|Bid||66.38 x 28400|
|Ask||66.40 x 2100|
|Day's Range||66.18 - 67.10|
|52 Week Range||52.02 - 79.95|
|Beta (3Y Monthly)||1.10|
|PE Ratio (TTM)||110.00|
|Earnings Date||Oct 30, 2019|
|Forward Dividend & Yield||2.80 (4.13%)|
|1y Target Est||120.99|
Hoy Health launched less than two years ago, but sees strong growth potential in paving the way to the Latin American health care market.
Bayer management board members Hartmut Klusik and Kemal Malik will leave at the end of the year without a replacement, as the German drugmaker reduces its board to five seats to cut costs. "By streamlining the structure of the Board of Management, we are optimizing the allocation of responsibilities and contributing to the company's ongoing efficiency program," Werner Wenning, chairman of the non-executive supervisory board, said in a statement on Tuesday. Bayer said last year it would lean more strongly on external firms and institutions for a better drug development pipeline, which most analysts regard as too thin to make up for an expected decline in revenues from its two pharma bestsellers from about 2024.
WINNIPEG, Manitoba/CHICAGO Sept 9 (Reuters) - Bunge Ltd, one the world's biggest grain traders, recently disclosed the 1.6% stake it had purchased in the fast-growing fake-meat startup Beyond Meat. The play looked smart after the stock surged more than 250% since the faux burger and sausage maker's initial public offering in May. Indeed, Beyond Meat's market capitalization of $9.9 billion is now larger than Bunge's , a 201-year-old firm with 31,000 employees. No wonder many top agricultural firms want to grab their cut of the booming market for plant-based fake meat.
In the halls of MD Anderson Cancer Center, the drug Vitrakvi is known for having a "Lazarus effect" in some patients because it can reverse late-stage cancer that has defied all other treatment options. Developed by Eli Lilly and Co's Loxo Oncology and marketed by German drugmaker Bayer, it fights a rare genetic mutation that appears in less than 1% of solid tumors, regardless of where they appear in the body. Finding those patients will require widespread adoption of sophisticated tests that look for multiple genetic alterations that could be driving the cancer.
Bayer said a law firm it commissioned to investigate lists compiled by Monsanto of European journalists, politicians and researchers had found no evidence of illegal behaviour. French prosecutors in May opened an inquiry after newspaper Le Monde filed a complaint alleging Monsanto, which was bought by Bayer for $63 billion, had kept files of influential people in a bid to sway public opinion on its pesticides. "There is no question that the ... stakeholder lists created were detailed, methodical, and designed to strongly advocate Monsanto's positions to stakeholders and to the public," Bayer quoted the report by law firm Sidley Austin as saying.
A Canadian start-up behind technology that could sharply reduce the amount of plant pesticides as well as enhance the effectiveness of natural and organic crop protection has raised $45m in early stage funding. Terramera, which counts Ingka GreenTech, part of the Ikea retail empire, as an investor, uses natural compounds that increase the porousness of a plant cell as well as guiding the active ingredient to the right target. Overuse and the resulting run-off of synthetic chemicals used for agriculture have been blamed for depleting nutrients in the soil as well as causing environmental havoc in our seas, creating ‘dead zones’ in the oceans.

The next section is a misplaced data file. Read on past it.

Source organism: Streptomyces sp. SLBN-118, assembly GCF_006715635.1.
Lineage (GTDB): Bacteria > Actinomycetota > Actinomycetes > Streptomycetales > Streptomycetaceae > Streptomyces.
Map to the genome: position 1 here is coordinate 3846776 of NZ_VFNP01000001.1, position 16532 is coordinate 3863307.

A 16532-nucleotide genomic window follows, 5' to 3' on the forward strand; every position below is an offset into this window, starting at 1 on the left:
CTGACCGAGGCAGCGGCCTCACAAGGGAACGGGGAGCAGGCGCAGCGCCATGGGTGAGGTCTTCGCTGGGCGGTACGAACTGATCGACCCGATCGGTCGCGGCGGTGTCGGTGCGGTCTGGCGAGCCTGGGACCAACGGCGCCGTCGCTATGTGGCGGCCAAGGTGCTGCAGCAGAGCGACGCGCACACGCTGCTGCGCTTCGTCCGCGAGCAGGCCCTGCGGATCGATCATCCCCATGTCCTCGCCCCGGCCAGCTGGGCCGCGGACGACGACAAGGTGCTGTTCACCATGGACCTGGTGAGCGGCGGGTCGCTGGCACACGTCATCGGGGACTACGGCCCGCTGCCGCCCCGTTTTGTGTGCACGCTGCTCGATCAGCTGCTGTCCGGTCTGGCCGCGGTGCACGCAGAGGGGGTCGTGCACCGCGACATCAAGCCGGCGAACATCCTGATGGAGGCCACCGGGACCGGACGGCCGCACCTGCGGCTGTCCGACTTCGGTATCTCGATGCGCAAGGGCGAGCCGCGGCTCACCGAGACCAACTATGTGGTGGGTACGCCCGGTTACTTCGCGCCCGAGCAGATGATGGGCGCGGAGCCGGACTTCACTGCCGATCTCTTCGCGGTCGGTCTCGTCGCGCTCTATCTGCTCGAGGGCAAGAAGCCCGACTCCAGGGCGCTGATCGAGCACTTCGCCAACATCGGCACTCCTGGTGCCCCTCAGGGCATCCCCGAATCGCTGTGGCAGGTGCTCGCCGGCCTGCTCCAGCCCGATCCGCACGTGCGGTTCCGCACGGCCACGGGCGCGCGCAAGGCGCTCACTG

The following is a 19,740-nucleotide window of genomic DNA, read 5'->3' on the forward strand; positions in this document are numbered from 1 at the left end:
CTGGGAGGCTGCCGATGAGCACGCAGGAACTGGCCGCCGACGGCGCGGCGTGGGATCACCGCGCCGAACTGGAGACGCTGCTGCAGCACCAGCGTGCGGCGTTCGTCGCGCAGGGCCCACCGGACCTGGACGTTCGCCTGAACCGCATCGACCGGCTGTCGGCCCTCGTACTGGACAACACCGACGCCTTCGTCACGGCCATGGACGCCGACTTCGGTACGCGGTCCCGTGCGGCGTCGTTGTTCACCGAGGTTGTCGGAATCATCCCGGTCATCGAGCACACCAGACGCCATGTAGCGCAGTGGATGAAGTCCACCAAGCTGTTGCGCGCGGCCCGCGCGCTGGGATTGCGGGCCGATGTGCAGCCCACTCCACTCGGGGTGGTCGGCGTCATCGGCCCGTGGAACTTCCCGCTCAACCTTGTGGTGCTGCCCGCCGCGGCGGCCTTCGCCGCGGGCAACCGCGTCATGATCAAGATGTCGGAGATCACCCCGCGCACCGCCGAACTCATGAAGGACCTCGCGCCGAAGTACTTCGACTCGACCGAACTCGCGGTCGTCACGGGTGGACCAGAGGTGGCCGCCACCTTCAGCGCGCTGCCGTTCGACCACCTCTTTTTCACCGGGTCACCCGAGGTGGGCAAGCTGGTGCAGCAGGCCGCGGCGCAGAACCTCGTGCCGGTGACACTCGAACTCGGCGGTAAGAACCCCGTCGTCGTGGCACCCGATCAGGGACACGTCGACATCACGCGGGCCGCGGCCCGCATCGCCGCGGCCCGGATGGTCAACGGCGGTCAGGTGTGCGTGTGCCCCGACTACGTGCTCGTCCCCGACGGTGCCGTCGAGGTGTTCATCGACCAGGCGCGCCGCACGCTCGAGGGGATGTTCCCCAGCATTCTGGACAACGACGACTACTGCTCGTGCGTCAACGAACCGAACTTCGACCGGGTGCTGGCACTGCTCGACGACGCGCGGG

A Brazilian judge has ordered Germany's Bayer to deposit an additional 286 million reais ($69.4 million) in an escrow account due to a patent dispute with local soybean farmers, according to a court decision seen by Reuters. Federal Judge Vanessa Gasques in the state of Mato Grosso issued the ruling late on Tuesday, ordering the company to make the deposit within 48 hours. Bayer previously deposited 11.9 million reais related to the case, corresponding to 4% of the royalties in question from the genetically modified Intacta soybean seed.
(Bloomberg) -- Angela Merkel’s government aims to phase out herbicides containing glyphosate by the end of 2023, a move that could generate further headwinds for German drug and chemical giant Bayer AG.As part of the proposal approved by her cabinet on Wednesday, the government intends to oppose any request for the EU to renew the license to produce the weedkiller, according to a release by the environment ministry. Jurisdiction over licensing lies with Brussels and not with EU member countries."I don’t expect that there will be a majority anywhere in the EU for glyphosate after 2022," Environment Minister Svenja Schulze said at a news conference in Berlin.The move could prove a further setback for Bayer, which faces massive U.S. lawsuits alleging its Roundup herbicide causes cancer.“We disagree with the German government’s decision to ban glyphosate by the end of 2023," Liam Condon, head of Bayer’s Crop Science Division, said in a statement. "The ruling ignores decades of scientific judgment from independent regulatory agencies around the world that glyphosate is safe when used properly."The chemical industry association VCI, said the government was getting ahead of itself by banning a product before a decision had been made by the relevant European Union authority. EU law does not allow for unilateral decisions by member states, it said.“For the companies in our sector, today’s decision means a massive loss of certainty for planning,” Utz Tillmann, managing director of VCI said in a statement. “Business must be able to count on reliable conditions.”Agriculture Minister Julia Kloeckner stressed that the product continues to be legal under EU law but that farming policies would become "greener" going forward. By 2023 Germany aims to reduce the use of herbicides containing glyphosate by at least 75%.For years glyphosate has been a hot button topic in Germany, with a raging public debate over its potential impact on biodiversity and health. Last month German state-owned rail carrier Deutsche Bahn said it plans to cut glyphosate usage in half by 2020.The German government’s policy statement, which is not legally binding, follows nation-wide protests and demands from her junior coalition partner, the Social Democrats, for more decisive action on environmental issues. The renewed focus on climate has helped boost the Green Party in opinion polls, to the detriment of the mainstream parties.Two years ago the weedkiller dispute caused a storm inside Merkel’s cabinet when her agriculture minister unilaterally voted in favor of extending the use of glyphosate.(Updates with details, comments, reactions throughout.)\--With assistance from Iain Rogers.To contact the reporter on this story: Birgit Jennen in Berlin at email@example.comTo contact the editors responsible for this story: Ben Sills at firstname.lastname@example.org, ;Chad Thomas at email@example.com, Raymond Colitt, Andrew BlackmanFor more articles like this, please visit us at bloomberg.com©2019 Bloomberg L.P.